From the moment Stewart Stevenson, the Transport Minister appeared on his ill-fated Newsnight Scotland interview, I knew there was trouble ahead, and in a way, Raymond Buchanan’s (BBC) approach foreshadowed what the Holyrood Opposition approach would be – blame, demands for apologies, with no attempt to explore the issue in any depth.
Stewart Stevenson was, I am forced reluctantly to say, was badly briefed and badly advised, if indeed he had received any advice or training in how to handle such an interview. (I have already addressed such sterile political interviewing styles blog 18th Nov. 2010 at some length.).
Although the weather crisis was not quite a disaster, it came close – Scotland’s main trunk roads closed, thousands of motorists stranded and at risk, commerce badly damaged, the passage of emergency vehicles hindered – and the first political imperative in such situations for politicians or organisations involved is acknowledge responsibility and apologise. From Piper Alpha on, governments and global companies have understood this principle and applied it.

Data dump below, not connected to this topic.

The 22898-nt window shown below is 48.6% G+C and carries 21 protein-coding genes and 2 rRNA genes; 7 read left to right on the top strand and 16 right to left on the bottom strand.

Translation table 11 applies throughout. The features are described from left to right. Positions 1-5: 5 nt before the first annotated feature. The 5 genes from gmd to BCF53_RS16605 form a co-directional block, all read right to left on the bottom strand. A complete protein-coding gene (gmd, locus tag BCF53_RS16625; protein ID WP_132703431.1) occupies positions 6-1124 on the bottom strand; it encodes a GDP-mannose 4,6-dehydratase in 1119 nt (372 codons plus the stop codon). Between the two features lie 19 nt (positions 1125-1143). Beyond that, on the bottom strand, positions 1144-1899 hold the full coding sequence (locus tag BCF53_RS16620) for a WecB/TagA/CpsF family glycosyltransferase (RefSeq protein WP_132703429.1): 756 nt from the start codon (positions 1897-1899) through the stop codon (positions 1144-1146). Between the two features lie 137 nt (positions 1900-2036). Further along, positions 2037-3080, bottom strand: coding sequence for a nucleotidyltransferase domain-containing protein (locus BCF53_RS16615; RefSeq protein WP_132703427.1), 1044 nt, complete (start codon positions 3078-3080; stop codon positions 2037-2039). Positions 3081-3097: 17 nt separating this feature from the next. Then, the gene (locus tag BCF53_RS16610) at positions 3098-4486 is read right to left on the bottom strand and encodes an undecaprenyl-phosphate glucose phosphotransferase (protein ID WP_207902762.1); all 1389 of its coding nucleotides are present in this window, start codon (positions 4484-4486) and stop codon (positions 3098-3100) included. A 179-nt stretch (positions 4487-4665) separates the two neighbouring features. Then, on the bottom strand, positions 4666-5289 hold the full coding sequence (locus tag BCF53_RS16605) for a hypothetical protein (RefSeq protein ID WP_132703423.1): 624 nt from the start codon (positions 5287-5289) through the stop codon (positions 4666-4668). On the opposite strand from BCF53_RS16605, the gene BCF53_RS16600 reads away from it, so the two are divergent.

So we had the unedifying spectacle of Stewart Stevenson refusing repeated – and quite pointless – demands that he apologise to stranded motorists, making his valid attempts to explain the problem and congratulate the work of the emergency services appear as evasions.
Given five minutes before the interview, I would have offered him the following simple words to say -
"I am deeply sorry for the plight of motorists, and for the fact that the herculean efforts of dedicated transport workers and the police in these exceptional and unprecedented circumstances were unable to to alleviate the full effects of this freak weather. I take full responsibility."
Any neophyte PR junior could have offered the same advice. Surely the resources of the Government run to this at least?
Events then followed an entirely predictable path. The failure to apologise would become the issue, rather than how to solve the problem. The opportunistic -and almost entirely contemptible - self-serving opposition in Holyrood would demand Stewart Stevenson’s head and demand a debate. They would, of course, offer no solutions or analysis, only blame, and would attempt to extend the issue into questions of the wider competence of the SNP Government, aided by a media press pack only to eager to join the gadarene rush.